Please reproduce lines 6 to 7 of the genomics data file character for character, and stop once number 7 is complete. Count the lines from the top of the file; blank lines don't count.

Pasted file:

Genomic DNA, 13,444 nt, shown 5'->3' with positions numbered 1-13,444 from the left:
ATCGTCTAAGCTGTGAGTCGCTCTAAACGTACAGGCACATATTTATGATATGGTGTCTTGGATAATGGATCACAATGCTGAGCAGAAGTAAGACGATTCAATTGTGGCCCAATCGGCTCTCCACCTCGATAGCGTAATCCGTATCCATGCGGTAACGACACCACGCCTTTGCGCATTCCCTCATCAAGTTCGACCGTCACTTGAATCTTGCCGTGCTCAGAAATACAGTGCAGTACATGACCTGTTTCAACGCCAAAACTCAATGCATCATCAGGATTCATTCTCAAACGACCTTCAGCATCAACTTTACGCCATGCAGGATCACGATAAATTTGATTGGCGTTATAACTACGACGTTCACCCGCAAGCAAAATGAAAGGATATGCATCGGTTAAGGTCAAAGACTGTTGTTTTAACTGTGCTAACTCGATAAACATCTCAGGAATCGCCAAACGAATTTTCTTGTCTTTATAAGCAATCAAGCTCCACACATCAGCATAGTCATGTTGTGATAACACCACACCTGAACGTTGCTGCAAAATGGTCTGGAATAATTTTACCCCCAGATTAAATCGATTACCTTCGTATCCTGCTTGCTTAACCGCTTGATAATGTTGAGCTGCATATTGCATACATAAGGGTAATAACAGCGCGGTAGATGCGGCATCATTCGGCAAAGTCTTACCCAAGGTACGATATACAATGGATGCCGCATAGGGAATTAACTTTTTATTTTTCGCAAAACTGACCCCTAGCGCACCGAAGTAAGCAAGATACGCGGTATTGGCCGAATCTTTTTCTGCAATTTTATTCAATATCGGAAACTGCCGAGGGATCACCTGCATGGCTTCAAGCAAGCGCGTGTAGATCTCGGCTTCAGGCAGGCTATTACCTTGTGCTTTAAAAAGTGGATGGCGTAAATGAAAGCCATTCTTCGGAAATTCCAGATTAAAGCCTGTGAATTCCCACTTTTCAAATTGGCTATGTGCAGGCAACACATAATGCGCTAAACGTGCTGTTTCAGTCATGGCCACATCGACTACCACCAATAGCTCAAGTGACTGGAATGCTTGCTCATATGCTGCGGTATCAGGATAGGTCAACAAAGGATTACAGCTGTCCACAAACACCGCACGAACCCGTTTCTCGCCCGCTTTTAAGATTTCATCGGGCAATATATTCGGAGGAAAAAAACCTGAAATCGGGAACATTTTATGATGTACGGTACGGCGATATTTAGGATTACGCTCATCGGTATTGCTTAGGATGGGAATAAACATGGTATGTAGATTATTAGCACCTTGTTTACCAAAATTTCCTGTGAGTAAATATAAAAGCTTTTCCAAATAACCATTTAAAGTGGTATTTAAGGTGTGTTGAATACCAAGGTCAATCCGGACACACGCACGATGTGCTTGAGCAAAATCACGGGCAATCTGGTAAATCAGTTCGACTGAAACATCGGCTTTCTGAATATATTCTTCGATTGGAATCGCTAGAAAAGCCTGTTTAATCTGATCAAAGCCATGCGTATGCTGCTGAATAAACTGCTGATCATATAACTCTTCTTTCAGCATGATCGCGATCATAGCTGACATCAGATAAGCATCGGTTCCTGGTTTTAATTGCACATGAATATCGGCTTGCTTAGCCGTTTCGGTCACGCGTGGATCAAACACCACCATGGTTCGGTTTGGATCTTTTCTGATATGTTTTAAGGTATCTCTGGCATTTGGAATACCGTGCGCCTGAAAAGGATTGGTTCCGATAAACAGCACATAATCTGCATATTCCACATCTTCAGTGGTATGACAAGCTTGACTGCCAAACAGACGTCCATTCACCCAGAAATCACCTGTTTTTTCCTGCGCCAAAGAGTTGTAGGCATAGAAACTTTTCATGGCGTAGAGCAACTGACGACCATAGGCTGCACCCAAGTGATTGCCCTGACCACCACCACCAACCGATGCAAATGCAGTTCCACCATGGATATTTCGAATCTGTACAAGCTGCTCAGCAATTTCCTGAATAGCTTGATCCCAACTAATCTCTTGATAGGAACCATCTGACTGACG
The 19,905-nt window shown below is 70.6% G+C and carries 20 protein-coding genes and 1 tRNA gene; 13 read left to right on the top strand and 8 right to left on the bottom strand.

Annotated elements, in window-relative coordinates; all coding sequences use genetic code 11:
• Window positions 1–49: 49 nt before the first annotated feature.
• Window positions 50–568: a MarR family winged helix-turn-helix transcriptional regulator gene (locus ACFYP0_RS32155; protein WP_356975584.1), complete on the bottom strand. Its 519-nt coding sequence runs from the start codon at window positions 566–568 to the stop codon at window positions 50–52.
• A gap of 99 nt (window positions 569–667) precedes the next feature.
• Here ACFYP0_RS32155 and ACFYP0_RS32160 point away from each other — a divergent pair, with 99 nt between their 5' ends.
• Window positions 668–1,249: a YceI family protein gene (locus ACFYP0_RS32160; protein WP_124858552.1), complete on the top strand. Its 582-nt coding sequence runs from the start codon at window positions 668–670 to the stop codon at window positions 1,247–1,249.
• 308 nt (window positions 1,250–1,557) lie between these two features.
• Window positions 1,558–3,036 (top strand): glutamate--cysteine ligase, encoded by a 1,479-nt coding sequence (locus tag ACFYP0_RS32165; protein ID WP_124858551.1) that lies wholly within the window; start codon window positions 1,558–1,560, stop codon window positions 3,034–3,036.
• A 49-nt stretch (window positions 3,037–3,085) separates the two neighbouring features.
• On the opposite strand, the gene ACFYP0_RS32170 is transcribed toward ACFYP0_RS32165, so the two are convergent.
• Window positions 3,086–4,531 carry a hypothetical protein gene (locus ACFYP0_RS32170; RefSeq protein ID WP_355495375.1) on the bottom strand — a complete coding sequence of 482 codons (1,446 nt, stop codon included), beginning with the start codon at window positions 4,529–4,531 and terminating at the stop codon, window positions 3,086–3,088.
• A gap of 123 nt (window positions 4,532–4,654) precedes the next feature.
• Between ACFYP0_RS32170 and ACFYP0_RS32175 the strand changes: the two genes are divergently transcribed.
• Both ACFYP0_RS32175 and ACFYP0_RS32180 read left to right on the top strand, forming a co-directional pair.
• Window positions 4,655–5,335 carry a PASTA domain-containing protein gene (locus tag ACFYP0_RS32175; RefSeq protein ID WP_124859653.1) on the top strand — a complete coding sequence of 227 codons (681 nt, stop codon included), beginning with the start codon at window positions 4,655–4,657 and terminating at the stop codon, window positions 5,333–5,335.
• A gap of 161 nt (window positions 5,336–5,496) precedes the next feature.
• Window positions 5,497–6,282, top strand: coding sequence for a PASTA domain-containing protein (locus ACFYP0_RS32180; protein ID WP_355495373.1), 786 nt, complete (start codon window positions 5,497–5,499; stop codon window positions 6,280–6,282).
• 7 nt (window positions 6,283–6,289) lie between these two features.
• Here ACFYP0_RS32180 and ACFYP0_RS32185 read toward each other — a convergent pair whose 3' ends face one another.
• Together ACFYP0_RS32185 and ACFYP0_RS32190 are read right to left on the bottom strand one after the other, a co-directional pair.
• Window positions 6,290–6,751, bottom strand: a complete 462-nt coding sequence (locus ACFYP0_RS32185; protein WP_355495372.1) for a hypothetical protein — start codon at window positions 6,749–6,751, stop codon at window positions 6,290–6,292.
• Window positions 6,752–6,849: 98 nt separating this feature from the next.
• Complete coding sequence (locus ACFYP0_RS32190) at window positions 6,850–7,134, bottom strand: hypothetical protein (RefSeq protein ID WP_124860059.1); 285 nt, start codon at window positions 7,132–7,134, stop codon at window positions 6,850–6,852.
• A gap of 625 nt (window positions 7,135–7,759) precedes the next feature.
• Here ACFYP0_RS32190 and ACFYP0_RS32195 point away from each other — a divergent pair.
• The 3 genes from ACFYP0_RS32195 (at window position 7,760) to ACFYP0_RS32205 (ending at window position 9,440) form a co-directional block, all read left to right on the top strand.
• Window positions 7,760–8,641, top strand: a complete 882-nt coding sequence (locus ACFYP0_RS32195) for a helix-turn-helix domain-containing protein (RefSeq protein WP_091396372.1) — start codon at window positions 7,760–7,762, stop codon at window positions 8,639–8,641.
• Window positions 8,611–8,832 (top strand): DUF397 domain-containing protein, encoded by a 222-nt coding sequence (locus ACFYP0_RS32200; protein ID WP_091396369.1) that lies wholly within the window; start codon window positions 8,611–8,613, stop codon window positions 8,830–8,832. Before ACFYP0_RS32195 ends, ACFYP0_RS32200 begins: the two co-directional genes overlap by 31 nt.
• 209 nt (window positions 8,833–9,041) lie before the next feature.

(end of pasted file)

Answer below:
• Window positions 50–568: a MarR family winged helix-turn-helix transcriptional regulator gene (locus ACFYP0_RS32155; protein WP_356975584.1), complete on the bottom strand. Its 519-nt coding sequence runs from the start codon at window positions 566–568 to the stop codon at window positions 50–52.
• A gap of 99 nt (window positions 569–667) precedes the next feature.